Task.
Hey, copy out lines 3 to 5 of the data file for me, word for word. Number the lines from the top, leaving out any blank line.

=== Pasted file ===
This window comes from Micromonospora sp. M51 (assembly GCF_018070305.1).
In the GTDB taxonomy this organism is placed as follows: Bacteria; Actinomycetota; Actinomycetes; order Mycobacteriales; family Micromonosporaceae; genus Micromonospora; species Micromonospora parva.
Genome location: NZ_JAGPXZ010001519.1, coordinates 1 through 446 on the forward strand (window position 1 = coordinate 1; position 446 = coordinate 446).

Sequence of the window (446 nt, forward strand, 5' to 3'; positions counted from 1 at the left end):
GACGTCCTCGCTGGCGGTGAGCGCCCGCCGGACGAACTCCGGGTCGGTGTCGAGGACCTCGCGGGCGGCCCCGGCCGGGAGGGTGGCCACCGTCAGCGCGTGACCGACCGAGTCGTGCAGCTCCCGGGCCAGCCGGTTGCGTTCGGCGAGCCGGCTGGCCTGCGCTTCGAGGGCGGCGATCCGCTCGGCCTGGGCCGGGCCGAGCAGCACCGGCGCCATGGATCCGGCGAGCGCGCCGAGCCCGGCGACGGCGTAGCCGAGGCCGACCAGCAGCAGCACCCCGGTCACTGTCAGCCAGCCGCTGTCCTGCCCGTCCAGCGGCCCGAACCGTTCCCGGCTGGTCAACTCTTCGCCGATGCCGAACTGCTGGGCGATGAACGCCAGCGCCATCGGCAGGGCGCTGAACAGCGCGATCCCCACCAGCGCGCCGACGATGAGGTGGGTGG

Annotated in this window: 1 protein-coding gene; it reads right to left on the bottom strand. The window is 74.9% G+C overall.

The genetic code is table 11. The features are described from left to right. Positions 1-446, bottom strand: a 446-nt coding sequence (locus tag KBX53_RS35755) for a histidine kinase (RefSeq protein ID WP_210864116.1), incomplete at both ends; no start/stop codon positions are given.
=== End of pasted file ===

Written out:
Genome location: NZ_JAGPXZ010001519.1, coordinates 1 through 446 on the forward strand (window position 1 = coordinate 1; position 446 = coordinate 446).

Sequence of the window (446 nt, forward strand, 5' to 3'; positions counted from 1 at the left end):
GACGTCCTCGCTGGCGGTGAGCGCCCGCCGGACGAACTCCGGGTCGGTGTCGAGGACCTCGCGGGCGGCCCCGGCCGGGAGGGTGGCCACCGTCAGCGCGTGACCGACCGAGTCGTGCAGCTCCCGGGCCAGCCGGTTGCGTTCGGCGAGCCGGCTGGCCTGCGCTTCGAGGGCGGCGATCCGCTCGGCCTGGGCCGGGCCGAGCAGCACCGGCGCCATGGATCCGGCGAGCGCGCCGAGCCCGGCGACGGCGTAGCCGAGGCCGACCAGCAGCAGCACCCCGGTCACTGTCAGCCAGCCGCTGTCCTGCCCGTCCAGCGGCCCGAACCGTTCCCGGCTGGTCAACTCTTCGCCGATGCCGAACTGCTGGGCGATGAACGCCAGCGCCATCGGCAGGGCGCTGAACAGCGCGATCCCCACCAGCGCGCCGACGATGAGGTGGGTGG